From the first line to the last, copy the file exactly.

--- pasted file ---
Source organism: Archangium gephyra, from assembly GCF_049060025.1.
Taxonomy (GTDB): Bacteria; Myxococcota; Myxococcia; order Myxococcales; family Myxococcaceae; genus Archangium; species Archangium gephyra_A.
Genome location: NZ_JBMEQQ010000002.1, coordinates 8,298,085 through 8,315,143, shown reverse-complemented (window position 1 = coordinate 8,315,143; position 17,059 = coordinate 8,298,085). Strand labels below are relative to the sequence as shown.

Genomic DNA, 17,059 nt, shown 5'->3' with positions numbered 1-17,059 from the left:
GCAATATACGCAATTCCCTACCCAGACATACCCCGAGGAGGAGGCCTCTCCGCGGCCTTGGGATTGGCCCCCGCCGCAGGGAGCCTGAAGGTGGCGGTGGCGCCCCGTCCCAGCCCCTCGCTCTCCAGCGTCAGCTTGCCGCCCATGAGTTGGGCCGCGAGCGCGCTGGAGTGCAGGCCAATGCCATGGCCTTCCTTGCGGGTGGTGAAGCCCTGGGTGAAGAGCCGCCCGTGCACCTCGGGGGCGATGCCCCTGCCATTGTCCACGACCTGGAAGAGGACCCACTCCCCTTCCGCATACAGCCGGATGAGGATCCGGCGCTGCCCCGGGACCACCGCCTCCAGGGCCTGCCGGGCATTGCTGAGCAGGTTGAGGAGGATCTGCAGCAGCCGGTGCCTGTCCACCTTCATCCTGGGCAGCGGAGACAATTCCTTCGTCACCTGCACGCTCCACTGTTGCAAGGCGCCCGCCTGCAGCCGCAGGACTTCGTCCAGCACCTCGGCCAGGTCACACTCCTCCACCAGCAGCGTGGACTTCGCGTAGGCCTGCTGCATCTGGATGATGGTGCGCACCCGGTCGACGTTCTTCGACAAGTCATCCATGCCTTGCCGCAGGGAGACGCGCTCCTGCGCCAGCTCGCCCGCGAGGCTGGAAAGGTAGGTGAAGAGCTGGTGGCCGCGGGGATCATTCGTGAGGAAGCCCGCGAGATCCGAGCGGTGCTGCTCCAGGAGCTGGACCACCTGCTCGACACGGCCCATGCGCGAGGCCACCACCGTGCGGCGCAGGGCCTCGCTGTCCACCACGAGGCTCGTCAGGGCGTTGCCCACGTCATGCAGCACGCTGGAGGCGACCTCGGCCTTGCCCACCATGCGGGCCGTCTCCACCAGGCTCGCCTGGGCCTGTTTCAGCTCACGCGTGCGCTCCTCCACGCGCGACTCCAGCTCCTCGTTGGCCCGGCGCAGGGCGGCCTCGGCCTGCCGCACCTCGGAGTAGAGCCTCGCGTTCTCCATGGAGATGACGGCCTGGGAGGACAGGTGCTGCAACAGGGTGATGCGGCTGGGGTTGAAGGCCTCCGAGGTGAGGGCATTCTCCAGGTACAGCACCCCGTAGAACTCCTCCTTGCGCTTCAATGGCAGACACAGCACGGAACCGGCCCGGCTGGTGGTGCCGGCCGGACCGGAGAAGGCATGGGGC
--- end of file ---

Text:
Source organism: Archangium gephyra, from assembly GCF_049060025.1.
Taxonomy (GTDB): Bacteria; Myxococcota; Myxococcia; order Myxococcales; family Myxococcaceae; genus Archangium; species Archangium gephyra_A.
Genome location: NZ_JBMEQQ010000002.1, coordinates 8,298,085 through 8,315,143, shown reverse-complemented (window position 1 = coordinate 8,315,143; position 17,059 = coordinate 8,298,085). Strand labels below are relative to the sequence as shown.

Genomic DNA, 17,059 nt, shown 5'->3' with positions numbered 1-17,059 from the left:
GCAATATACGCAATTCCCTACCCAGACATACCCCGAGGAGGAGGCCTCTCCGCGGCCTTGGGATTGGCCCCCGCCGCAGGGAGCCTGAAGGTGGCGGTGGCGCCCCGTCCCAGCCCCTCGCTCTCCAGCGTCAGCTTGCCGCCCATGAGTTGGGCCGCGAGCGCGCTGGAGTGCAGGCCAATGCCATGGCCTTCCTTGCGGGTGGTGAAGCCCTGGGTGAAGAGCCGCCCGTGCACCTCGGGGGCGATGCCCCTGCCATTGTCCACGACCTGGAAGAGGACCCACTCCCCTTCCGCATACAGCCGGATGAGGATCCGGCGCTGCCCCGGGACCACCGCCTCCAGGGCCTGCCGGGCATTGCTGAGCAGGTTGAGGAGGATCTGCAGCAGCCGGTGCCTGTCCACCTTCATCCTGGGCAGCGGAGACAATTCCTTCGTCACCTGCACGCTCCACTGTTGCAAGGCGCCCGCCTGCAGCCGCAGGACTTCGTCCAGCACCTCGGCCAGGTCACACTCCTCCACCAGCAGCGTGGACTTCGCGTAGGCCTGCTGCATCTGGATGATGGTGCGCACCCGGTCGACGTTCTTCGACAAGTCATCCATGCCTTGCCGCAGGGAGACGCGCTCCTGCGCCAGCTCGCCCGCGAGGCTGGAAAGGTAGGTGAAGAGCTGGTGGCCGCGGGGATCATTCGTGAGGAAGCCCGCGAGATCCGAGCGGTGCTGCTCCAGGAGCTGGACCACCTGCTCGACACGGCCCATGCGCGAGGCCACCACCGTGCGGCGCAGGGCCTCGCTGTCCACCACGAGGCTCGTCAGGGCGTTGCCCACGTCATGCAGCACGCTGGAGGCGACCTCGGCCTTGCCCACCATGCGGGCCGTCTCCACCAGGCTCGCCTGGGCCTGTTTCAGCTCACGCGTGCGCTCCTCCACGCGCGACTCCAGCTCCTCGTTGGCCCGGCGCAGGGCGGCCTCGGCCTGCCGCACCTCGGAGTAGAGCCTCGCGTTCTCCATGGAGATGACGGCCTGGGAGGACAGGTGCTGCAACAGGGTGATGCGGCTGGGGTTGAAGGCCTCCGAGGTGAGGGCATTCTCCAGGTACAGCACCCCGTAGAACTCCTCCTTGCGCTTCAATGGCAGACACAGCACGGAACCGGCCCGGCTGGTGGTGCCGGCCGGACCGGAGAAGGCATGGGGC